AUTHOR: CRAIG K. MACDONALD; PROJECT SPONSOR: ONTARIO GEOGRAPHIC NAMES BOARD; PHOTOS: D’ARCY JENISH; DR. W.H. ELLIS, LIBRARY AND ARCHIVES CANADA—PA121317
Craig Macdonald has been smitten all his life by wanderlust, an itch to travel, not to the summits of the world’s tallest mountains, nor to distant lands and exotic cities, but up and down the waterways of eastern North America. Macdonald, now 59 and a resident of Dwight, Ont., 200 kilometres northeast of Toronto, has paddled, snowshoed and walked from the shores of Hudson Bay to the mouth of the Penobscot River in Old Town, Maine, mostly following the ancient trade and travel routes of the aboriginal peoples who once lived on these lands.
But of all the places he’s been through, none has engaged his interest for as long or as deeply as the Temagami, a wilderness area covering well over 10,000 square kilometres north of North Bay, straddling the Ontario/Quebec border. Macdonald has been exploring Temagami’s forests, uplands and waterways since he was a teenager. He has studied the history, language and culture of the Anishinawbeg or Ojibway people who lived there for many generations and he has used his experience to create an important window on the land’s history. His creation is called the Historical Map of Temagami, and it presents a unique and invaluable contribution to our understanding of the aboriginal world that existed in Canada prior to contact with white civilization.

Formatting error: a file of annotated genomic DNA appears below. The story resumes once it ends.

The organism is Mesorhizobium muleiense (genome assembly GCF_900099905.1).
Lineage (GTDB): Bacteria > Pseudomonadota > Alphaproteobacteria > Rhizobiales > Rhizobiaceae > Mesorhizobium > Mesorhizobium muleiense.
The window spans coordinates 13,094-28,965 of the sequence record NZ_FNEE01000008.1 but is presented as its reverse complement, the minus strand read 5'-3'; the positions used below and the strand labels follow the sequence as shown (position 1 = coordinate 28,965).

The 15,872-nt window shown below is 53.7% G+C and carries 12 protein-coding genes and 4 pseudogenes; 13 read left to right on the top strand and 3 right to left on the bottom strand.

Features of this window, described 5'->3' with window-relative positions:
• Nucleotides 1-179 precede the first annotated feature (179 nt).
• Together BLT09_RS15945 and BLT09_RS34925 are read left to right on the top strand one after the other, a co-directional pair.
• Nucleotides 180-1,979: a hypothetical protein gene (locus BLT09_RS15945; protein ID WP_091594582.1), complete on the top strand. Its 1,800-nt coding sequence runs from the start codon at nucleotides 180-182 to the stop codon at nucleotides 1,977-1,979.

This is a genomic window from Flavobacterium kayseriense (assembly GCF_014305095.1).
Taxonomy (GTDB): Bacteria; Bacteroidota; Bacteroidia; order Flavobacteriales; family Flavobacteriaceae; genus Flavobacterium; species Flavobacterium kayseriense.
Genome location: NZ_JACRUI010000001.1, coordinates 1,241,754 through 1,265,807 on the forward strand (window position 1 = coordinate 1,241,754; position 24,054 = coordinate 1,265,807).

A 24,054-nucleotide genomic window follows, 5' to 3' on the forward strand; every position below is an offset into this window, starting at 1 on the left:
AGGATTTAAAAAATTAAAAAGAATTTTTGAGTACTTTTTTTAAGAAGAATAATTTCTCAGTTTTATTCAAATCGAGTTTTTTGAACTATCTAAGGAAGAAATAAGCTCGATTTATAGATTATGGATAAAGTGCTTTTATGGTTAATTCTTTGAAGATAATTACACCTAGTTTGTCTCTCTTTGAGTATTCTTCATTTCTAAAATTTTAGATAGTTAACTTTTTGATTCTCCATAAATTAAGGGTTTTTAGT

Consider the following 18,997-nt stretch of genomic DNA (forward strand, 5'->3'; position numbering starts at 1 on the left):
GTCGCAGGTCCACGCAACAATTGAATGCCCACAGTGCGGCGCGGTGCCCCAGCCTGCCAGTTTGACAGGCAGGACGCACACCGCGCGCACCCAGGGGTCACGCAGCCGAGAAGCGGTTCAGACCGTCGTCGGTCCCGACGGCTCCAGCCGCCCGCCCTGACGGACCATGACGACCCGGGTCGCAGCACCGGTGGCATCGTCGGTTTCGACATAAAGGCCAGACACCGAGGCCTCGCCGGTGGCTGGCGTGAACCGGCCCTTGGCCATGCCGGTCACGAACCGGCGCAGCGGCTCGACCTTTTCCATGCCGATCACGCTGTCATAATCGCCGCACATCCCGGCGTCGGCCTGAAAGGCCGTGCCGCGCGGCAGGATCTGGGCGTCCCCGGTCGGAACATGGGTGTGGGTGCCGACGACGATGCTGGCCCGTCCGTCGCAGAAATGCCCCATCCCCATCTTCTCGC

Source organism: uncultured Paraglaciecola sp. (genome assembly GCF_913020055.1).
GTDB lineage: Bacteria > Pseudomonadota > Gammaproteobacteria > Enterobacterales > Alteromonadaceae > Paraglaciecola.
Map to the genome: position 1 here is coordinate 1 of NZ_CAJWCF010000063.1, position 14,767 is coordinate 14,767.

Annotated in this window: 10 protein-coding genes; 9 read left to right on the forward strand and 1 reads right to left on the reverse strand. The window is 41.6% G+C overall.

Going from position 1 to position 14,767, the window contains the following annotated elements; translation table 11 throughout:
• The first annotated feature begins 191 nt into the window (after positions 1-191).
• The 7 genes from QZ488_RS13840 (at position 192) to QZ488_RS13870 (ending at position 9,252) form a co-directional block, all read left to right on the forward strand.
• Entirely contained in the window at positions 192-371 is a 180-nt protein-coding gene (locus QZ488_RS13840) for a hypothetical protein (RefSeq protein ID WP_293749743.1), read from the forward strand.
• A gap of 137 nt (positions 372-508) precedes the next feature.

Twenty-six years in the making, Macdonald’s map provides a cartographic snapshot into the lives of the Anishinawbeg of Temagami. Published in 1993 by the Ontario Geographical Names Board, the map includes the names of 660 features–lakes, rivers, creeks, islands and highlands–all in the language of the Anishinawbeg. It depicts traditional winter and summer travel routes and identifies hundreds of portages, along with their exact lengths.
By including such features, the map tells us something of the small, semi-nomadic bands of aboriginal people who sustained themselves by hunting, trapping and harvesting whitefish from Te-mee-ay-gaming, the deep-water lake that formed the heart of their world. These people used the waterways and portages to move from camp to camp according to the seasons and they knew them as well as the contemporary city dweller relies on streets, avenues and expressways.
Macdonald wanted to record these before time erased all knowledge of them. “I guided canoe expeditions at youth camps in Temagami in the 1960s while going to university and got to know some of the Indians, most of them very elderly trappers. They were extremely knowledgeable about the resources on their lands. It became apparent to me how fragile that knowledge was and that their history and traditions were in imminent danger of disappearing.”